Dogs are curious in nature and are eager to learn. Much like a child, a disciplined and well-mannered dog is a healthy dog! Training can stimulate a dog’s brain and challenge him mentally. It also encourages good behavior rather than punishing negative behavior, and is a great way for you and your pup to bond and communicate better. Learning a new trick can be a challenge, but is generally a lot of fun for both you and your dog. Once the more basic commands are achieved, many pet parents have some fun with their training, introducing tricks like “play dead” and “high five”. (See some of the most impressive tricks here).
While there are many kinds of tricks you can teach your dog, there are two in particular that could also help to keep your dog from danger in the future. Training is not just curbing bad behavior so that your dog is a more civil member of society… it’s also about the dog’s personal safety. Of all the commands you can teach your dog, these are the two that may be lifesavers:
Training your dog to return to you on command comes in hand in so many situations. For example, when you’re at the dog park and you see another dog getting a little frustrated with yours – calling your dog out of the situation is a great way to avoid a tussle and avoid injuries. Or, when your dog gets off the leash in a unfenced area or by a busy street. A dog that responds to this command is at a significantly lower risk of getting lost or injured than a dog that doesn’t. Here’s how you can teach your pup to come:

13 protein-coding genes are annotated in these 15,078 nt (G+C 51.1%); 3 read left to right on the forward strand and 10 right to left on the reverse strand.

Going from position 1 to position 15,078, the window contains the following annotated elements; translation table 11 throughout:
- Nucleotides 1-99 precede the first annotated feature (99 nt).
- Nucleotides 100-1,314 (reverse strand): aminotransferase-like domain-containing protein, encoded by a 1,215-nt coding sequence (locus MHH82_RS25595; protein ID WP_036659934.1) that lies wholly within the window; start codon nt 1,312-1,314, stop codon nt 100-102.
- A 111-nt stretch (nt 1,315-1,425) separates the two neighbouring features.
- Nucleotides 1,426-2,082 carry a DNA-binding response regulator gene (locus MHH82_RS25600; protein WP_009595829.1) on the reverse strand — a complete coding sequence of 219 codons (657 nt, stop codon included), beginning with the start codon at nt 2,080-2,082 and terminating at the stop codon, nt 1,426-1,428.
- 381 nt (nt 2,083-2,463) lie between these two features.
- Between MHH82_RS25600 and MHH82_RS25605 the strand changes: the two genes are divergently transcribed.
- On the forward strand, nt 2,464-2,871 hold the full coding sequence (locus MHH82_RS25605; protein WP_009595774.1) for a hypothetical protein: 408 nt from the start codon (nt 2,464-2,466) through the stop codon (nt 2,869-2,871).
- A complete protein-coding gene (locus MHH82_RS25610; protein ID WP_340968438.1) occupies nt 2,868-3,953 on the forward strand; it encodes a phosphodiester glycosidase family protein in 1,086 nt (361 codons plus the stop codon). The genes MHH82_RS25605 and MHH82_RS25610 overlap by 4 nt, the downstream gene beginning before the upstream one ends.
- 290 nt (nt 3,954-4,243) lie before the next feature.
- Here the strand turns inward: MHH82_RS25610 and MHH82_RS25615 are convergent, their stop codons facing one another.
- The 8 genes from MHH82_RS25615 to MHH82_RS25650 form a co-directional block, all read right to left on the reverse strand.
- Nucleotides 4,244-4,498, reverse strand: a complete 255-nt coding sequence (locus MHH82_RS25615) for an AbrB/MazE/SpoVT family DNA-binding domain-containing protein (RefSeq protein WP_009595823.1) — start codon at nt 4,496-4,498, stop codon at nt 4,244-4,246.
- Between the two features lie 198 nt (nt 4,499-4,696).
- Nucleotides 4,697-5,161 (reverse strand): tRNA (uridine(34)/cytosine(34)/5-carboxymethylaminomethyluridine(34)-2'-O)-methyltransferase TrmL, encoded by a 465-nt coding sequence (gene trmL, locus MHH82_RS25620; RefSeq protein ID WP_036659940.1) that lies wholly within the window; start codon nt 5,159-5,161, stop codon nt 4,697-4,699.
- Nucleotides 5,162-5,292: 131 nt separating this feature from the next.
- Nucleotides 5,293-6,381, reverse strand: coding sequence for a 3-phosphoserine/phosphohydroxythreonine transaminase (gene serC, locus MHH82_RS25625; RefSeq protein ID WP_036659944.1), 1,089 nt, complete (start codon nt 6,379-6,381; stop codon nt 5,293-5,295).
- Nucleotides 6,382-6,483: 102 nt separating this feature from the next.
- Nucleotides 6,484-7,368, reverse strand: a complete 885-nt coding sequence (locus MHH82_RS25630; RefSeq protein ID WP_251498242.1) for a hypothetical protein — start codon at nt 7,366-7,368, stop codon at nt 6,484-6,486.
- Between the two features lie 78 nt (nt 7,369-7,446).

- If he’s brand new to the idea, or if he’s particularly hyper, you can first practice with a leash.
- Back away from him and then squat down to his level and tell him to “Come”
- If he does not walk toward you on his own, gently pull the leash toward you. When he gets to you, reward him with praise and a treat.
- Repeat until he begins to understand – you may have to have multiple practice sessions!
- Once he’s got it down on the leash, try the command without it (make sure you’re in an enclosed area)
- You can vary the distance between you and your dog to practice the command when you’re not in his direct line of vision
2. “Leave it”
Teaching your dog to drop or ignore things on command will also prove to be an important trick. If your dog were to get a hold of something that may be potentially poisonous to him (or if it’s just something really gross), it’s important you can communicate to him that he needs to spit it out. Again, a dog that knows how to respond to this command can be better protected against potentially harmful situations. Here’s how you can teach your pup to leave it:
- Have one treat in both hands
- Let your dog see one of the treats, then close your fist around it (keeping your other hand with the other treat behind your back)
- Tell him to “Leave it” – allow him to whine or paw at your hand, but ignore these behaviors
- Once he stops investigating your first hand, give him the treat from the other hand.
- Pro Tip: Watch his eyes – the best time to reward him is when he looks away from your closed fist
- Repeat this until he learns not to go for the first fist at all.
- Continue to practice, exposing the first treat more and more to your dog as he begins to understand (but be prepared to cover it in case he relapses and tries to take the first treat)
- For example, try placing the treat on the ground and covering it with your foot when necessary
- Remember to be patient with this command. It’s difficult even for us to ignore something we really want! Just be consistent and practice often — and don’t forget to give lots of praise!